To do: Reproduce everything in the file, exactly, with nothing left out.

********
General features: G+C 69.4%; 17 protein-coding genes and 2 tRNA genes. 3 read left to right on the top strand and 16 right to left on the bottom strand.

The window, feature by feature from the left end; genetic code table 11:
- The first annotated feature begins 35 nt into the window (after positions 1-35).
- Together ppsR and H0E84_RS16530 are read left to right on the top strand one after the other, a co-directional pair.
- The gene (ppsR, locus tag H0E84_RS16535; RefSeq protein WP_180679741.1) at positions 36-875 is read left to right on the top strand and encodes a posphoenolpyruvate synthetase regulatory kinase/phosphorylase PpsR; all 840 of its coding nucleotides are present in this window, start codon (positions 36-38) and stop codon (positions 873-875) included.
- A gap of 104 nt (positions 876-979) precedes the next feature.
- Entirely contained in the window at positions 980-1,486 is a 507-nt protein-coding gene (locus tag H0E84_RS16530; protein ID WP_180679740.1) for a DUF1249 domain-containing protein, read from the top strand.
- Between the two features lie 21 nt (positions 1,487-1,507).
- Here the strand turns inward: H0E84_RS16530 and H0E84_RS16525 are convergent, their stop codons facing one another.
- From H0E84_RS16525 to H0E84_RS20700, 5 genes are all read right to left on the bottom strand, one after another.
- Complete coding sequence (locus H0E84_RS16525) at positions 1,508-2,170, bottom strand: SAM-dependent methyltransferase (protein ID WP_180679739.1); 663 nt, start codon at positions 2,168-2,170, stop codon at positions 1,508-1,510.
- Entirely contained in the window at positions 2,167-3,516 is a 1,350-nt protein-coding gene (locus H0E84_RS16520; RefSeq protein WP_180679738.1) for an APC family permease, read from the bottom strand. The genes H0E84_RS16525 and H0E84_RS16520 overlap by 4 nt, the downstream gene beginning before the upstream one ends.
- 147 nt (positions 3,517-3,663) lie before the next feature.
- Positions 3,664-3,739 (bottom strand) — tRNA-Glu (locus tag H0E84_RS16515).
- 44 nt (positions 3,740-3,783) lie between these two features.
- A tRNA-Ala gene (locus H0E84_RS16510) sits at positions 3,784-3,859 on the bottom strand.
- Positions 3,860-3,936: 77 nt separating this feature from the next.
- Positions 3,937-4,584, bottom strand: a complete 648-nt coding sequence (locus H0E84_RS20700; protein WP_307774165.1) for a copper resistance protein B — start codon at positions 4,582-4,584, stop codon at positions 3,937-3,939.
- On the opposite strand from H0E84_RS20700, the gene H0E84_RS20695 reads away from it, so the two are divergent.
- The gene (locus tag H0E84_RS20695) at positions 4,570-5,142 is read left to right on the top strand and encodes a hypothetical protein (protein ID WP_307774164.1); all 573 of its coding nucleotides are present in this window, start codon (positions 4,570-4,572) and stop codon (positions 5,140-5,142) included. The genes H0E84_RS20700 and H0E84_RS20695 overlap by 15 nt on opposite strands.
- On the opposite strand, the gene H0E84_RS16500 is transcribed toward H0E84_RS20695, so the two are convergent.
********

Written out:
General features: G+C 69.4%; 17 protein-coding genes and 2 tRNA genes. 3 read left to right on the top strand and 16 right to left on the bottom strand.

The window, feature by feature from the left end; genetic code table 11:
- The first annotated feature begins 35 nt into the window (after positions 1-35).
- Together ppsR and H0E84_RS16530 are read left to right on the top strand one after the other, a co-directional pair.
- The gene (ppsR, locus tag H0E84_RS16535; RefSeq protein WP_180679741.1) at positions 36-875 is read left to right on the top strand and encodes a posphoenolpyruvate synthetase regulatory kinase/phosphorylase PpsR; all 840 of its coding nucleotides are present in this window, start codon (positions 36-38) and stop codon (positions 873-875) included.
- A gap of 104 nt (positions 876-979) precedes the next feature.
- Entirely contained in the window at positions 980-1,486 is a 507-nt protein-coding gene (locus tag H0E84_RS16530; protein ID WP_180679740.1) for a DUF1249 domain-containing protein, read from the top strand.
- Between the two features lie 21 nt (positions 1,487-1,507).
- Here the strand turns inward: H0E84_RS16530 and H0E84_RS16525 are convergent, their stop codons facing one another.
- From H0E84_RS16525 to H0E84_RS20700, 5 genes are all read right to left on the bottom strand, one after another.
- Complete coding sequence (locus H0E84_RS16525) at positions 1,508-2,170, bottom strand: SAM-dependent methyltransferase (protein ID WP_180679739.1); 663 nt, start codon at positions 2,168-2,170, stop codon at positions 1,508-1,510.
- Entirely contained in the window at positions 2,167-3,516 is a 1,350-nt protein-coding gene (locus H0E84_RS16520; RefSeq protein WP_180679738.1) for an APC family permease, read from the bottom strand. The genes H0E84_RS16525 and H0E84_RS16520 overlap by 4 nt, the downstream gene beginning before the upstream one ends.
- 147 nt (positions 3,517-3,663) lie before the next feature.
- Positions 3,664-3,739 (bottom strand) — tRNA-Glu (locus tag H0E84_RS16515).
- 44 nt (positions 3,740-3,783) lie between these two features.
- A tRNA-Ala gene (locus H0E84_RS16510) sits at positions 3,784-3,859 on the bottom strand.
- Positions 3,860-3,936: 77 nt separating this feature from the next.
- Positions 3,937-4,584, bottom strand: a complete 648-nt coding sequence (locus H0E84_RS20700; protein WP_307774165.1) for a copper resistance protein B — start codon at positions 4,582-4,584, stop codon at positions 3,937-3,939.
- On the opposite strand from H0E84_RS20700, the gene H0E84_RS20695 reads away from it, so the two are divergent.
- The gene (locus tag H0E84_RS20695) at positions 4,570-5,142 is read left to right on the top strand and encodes a hypothetical protein (protein ID WP_307774164.1); all 573 of its coding nucleotides are present in this window, start codon (positions 4,570-4,572) and stop codon (positions 5,140-5,142) included. The genes H0E84_RS20700 and H0E84_RS20695 overlap by 15 nt on opposite strands.
- On the opposite strand, the gene H0E84_RS16500 is transcribed toward H0E84_RS20695, so the two are convergent.